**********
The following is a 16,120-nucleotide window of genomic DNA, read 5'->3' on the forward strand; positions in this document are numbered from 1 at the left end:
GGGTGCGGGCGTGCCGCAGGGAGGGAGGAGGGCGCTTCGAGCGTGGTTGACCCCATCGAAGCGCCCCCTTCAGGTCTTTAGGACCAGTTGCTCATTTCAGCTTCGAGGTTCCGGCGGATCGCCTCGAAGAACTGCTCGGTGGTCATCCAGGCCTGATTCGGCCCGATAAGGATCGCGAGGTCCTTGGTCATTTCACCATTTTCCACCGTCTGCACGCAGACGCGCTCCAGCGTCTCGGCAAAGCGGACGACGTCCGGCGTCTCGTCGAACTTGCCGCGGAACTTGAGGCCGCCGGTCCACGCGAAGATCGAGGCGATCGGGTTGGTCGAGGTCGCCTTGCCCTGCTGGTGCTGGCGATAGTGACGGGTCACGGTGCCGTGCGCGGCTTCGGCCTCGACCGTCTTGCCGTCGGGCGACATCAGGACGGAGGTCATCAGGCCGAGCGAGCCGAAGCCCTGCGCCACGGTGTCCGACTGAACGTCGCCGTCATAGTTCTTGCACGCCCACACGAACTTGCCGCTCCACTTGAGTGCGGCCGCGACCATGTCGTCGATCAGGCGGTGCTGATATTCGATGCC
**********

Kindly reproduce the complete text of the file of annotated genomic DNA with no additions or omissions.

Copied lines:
The following is a 16,120-nucleotide window of genomic DNA, read 5'->3' on the forward strand; positions in this document are numbered from 1 at the left end:
GGGTGCGGGCGTGCCGCAGGGAGGGAGGAGGGCGCTTCGAGCGTGGTTGACCCCATCGAAGCGCCCCCTTCAGGTCTTTAGGACCAGTTGCTCATTTCAGCTTCGAGGTTCCGGCGGATCGCCTCGAAGAACTGCTCGGTGGTCATCCAGGCCTGATTCGGCCCGATAAGGATCGCGAGGTCCTTGGTCATTTCACCATTTTCCACCGTCTGCACGCAGACGCGCTCCAGCGTCTCGGCAAAGCGGACGACGTCCGGCGTCTCGTCGAACTTGCCGCGGAACTTGAGGCCGCCGGTCCACGCGAAGATCGAGGCGATCGGGTTGGTCGAGGTCGCCTTGCCCTGCTGGTGCTGGCGATAGTGACGGGTCACGGTGCCGTGCGCGGCTTCGGCCTCGACCGTCTTGCCGTCGGGCGACATCAGGACGGAGGTCATCAGGCCGAGCGAGCCGAAGCCCTGCGCCACGGTGTCCGACTGAACGTCGCCGTCATAGTTCTTGCACGCCCACACGAACTTGCCGCTCCACTTGAGTGCGGCCGCGACCATGTCGTCGATCAGGCGGTGCTGATATTCGATGCC